The outcome won’t delight global markets but it should prevent a major reversal of the slowly improving sentiment since May. Though after their 80-minute meeting – held exactly seven days before the 12-month anniversary of the start of the trade war on July 6 – Trump and Xi are no closer to settling it.

One of the most important outcomes of the G20 encounter concerns the fate of Chinese tech giant Huawei. Trump has taken a conciliatory approach, allowing the sale of U.S. components to continue while reviewing the export control measures that had been announced some weeks earlier.

For Xi, as was the case with ZTE in 2017, the Huawei outcome is an important one. The United States’ national security concerns over the company haven’t evaporated and the company’s chief financial officer Meng Wanzhou’s extradition is still pending, but broader concerns that American export restrictions would stamp out Huawei’s ability to survive in the hardware space in the short-term will be eased.

Insofar as the United States is interested in bringing about a change in Chinese behaviour, the action against Huawei was a major source of leverage. Trump’s commitment to Xi to back off on Huawei – at least on export controls – will allow for a certain level of confidence to return to the talks, but it also weakens the American position.

In the rest of Asia, the United States’ sanctions against Huawei were taken as an indicator of the seriousness with which Washington treats the underlying national security threat from the company. Backing off now may confirm the suspicions of sceptics in many of these countries: that American concerns were exaggerated all along and motivated by political concerns about China.

The move on Huawei wasn’t the only miss in Osaka for American interests. If Trump and Xi discussed the full gamut of issues underlying the U.S.-China relationship, that wasn’t made clear in the American president’s public remarks.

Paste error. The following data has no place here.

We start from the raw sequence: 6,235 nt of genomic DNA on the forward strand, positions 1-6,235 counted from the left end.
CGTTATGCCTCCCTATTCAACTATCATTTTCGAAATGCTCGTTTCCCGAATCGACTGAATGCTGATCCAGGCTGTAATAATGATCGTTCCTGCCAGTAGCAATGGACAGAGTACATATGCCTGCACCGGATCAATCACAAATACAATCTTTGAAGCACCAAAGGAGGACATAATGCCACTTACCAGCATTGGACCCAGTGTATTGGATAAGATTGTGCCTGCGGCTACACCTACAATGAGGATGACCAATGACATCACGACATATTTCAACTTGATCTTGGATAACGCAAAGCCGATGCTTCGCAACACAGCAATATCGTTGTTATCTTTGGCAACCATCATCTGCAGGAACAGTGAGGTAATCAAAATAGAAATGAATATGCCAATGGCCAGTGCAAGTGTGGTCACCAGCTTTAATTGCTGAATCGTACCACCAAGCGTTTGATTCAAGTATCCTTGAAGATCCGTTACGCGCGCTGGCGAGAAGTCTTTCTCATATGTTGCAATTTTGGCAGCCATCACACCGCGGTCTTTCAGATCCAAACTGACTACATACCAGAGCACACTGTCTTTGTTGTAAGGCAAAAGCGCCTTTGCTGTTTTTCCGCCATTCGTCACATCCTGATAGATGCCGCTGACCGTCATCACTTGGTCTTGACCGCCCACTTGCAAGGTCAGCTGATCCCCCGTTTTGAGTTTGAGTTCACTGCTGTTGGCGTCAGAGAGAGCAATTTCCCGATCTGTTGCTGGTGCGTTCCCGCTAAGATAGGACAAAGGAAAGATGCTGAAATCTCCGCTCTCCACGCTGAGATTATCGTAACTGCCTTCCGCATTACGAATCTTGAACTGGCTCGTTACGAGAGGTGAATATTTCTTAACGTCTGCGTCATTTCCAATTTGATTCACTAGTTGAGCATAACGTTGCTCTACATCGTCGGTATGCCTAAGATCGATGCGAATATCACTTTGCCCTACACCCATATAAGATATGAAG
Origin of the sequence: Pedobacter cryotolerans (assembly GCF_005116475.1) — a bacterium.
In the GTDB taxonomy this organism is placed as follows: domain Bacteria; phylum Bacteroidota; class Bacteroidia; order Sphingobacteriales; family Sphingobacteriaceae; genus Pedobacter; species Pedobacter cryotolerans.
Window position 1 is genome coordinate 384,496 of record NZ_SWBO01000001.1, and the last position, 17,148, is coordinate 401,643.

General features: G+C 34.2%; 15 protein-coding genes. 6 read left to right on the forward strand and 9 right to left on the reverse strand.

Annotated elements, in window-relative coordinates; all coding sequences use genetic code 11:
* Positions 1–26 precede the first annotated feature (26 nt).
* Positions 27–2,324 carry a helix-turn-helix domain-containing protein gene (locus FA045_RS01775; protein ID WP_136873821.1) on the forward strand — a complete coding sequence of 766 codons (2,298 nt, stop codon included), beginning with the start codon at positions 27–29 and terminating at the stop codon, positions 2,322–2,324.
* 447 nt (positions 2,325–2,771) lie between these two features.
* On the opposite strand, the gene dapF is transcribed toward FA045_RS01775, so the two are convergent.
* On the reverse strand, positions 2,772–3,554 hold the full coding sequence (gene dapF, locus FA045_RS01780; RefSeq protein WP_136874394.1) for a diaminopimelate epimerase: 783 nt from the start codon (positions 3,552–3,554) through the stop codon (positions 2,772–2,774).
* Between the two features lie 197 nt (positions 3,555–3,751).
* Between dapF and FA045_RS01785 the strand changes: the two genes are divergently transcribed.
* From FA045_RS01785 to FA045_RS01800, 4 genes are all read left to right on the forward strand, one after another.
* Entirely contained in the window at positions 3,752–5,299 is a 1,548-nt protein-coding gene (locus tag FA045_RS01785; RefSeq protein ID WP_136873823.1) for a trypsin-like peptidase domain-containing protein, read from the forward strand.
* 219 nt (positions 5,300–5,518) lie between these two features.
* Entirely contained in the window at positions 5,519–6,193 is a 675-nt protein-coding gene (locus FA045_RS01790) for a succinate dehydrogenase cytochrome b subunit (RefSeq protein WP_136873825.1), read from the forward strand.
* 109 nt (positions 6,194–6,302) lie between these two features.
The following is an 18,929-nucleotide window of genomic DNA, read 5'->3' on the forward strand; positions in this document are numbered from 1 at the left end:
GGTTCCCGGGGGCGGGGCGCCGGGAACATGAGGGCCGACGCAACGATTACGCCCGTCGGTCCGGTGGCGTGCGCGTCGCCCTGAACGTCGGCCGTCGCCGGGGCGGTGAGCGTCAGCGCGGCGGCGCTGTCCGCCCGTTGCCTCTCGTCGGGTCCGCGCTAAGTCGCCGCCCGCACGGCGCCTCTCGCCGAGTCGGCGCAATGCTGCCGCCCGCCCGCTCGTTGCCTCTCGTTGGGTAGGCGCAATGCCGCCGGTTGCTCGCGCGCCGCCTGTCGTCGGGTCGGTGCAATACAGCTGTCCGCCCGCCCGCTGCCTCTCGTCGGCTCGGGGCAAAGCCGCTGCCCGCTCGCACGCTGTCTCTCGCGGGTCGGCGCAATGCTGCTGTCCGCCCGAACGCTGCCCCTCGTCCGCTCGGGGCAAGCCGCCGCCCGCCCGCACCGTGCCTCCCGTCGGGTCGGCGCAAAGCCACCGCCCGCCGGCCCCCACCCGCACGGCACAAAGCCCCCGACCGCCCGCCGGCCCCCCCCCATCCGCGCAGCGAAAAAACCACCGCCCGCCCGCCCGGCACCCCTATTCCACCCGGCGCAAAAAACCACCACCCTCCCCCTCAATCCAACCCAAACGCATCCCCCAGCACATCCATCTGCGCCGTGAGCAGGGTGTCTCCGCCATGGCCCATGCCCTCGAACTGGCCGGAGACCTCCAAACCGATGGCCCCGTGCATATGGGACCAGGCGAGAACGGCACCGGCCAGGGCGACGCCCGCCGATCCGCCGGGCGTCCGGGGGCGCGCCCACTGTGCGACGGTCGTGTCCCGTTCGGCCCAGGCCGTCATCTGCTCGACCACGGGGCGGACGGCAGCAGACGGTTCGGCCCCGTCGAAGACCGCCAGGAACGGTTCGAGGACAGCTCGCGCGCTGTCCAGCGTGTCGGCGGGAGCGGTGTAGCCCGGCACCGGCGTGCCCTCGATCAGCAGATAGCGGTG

For instance, while the G20 convened, Chinese coastal authorities announced, for the first time, a maritime exclusion zone in the disputed Spratly Islands in the South China Sea to conduct a week-long set of military exercises. While freedom of navigation remains a core U.S. interest, Trump showed no interest in this development.

The major risk ahead is that the cycle we’ve seen play out over the past year will repeat itself: a high-level Trump-Xi encounter will give way to frictions at the working-level as the U.S. president’s deputies insist on major Chinese concessions. While Trump himself has taken a strong line on trade, like on other issues, he reveals a conciliatory face in one-on-one settings.

Beyond their latest meeting, it’s unclear if the fundamentals will improve for a U.S.-China trade deal. The United States will continue to emphasise major Chinese concessions while Beijing will continue to feel unilaterally besieged. Meanwhile, the effects of the trade war on the U.S. economy increase and the country enters a critical election year.

The G20 experience, however, will largely confirm a view in Beijing and among the global investor class that whenever the trade war heats up next and should the next round of working-level talks fall apart like those in May, a Trump-Xi personal encounter might be the prescription to return a modicum of normalcy to the world’s most important bilateral relationship.

This article first appeared in the South China Morning Post. It is republished here with kind permission.

Wild Bunch Sets Up Standalone Sales Banner Under Vincent Maraval

Posted: 01 Jul 2019 02:36 AM PDT

Wild Bunch is spinning off its international sales operation as a standalone company, Wild Bunch International (WBI), under French film industry veteran Vincent Maraval, who co-founded the original firm with Brahim Chioua and Vincent Grimond 17 years ago.

The new outfit, which is being set up as a subsidiary of Wild Bunch, will handle world distribution on French and foreign films. Its aim is to handle 20 to 30 films per year, according to documents filed at the Paris commercial court. WBI will pick up all of Wild Bunch’s sales business, including on library titles, even though the library will still be owned by Wild Bunch, a company rep told Variety.

In a statement, Wild Bunch said that the new setup would enable Wild Bunch to “expand its portfolio of film financing and sales activities, including working with third-party partners.”

“For our international sales department, this streamlined structure offers exciting growth prospects that will benefit the entire Wild Bunch family from both a creative and financial perspective,” said Grimond, Wild Bunch’s CEO. “These limited changes create an opportunity for the Wild Bunch Group to spread its international sales costs on a broader portfolio of films, generating a positive impact on its overhead costs.”

As WBI’s chief, Maraval will continue working alongside Eva Diederix, the head of international sales at Wild Bunch. WBI will be based at Wild Bunch’s headquarters in Paris. Wild Bunch will also handle WBI’s back office.

“This reorganization will have nothing but a positive impact but positive on our willingness and ability to attract new talents and to support and promote creative ambition” Maraval said. He added that the launch of WBI “also comes from the desire of the international sales team to focus more on market changes and to diversify the services we want to offer talents and producers abroad.”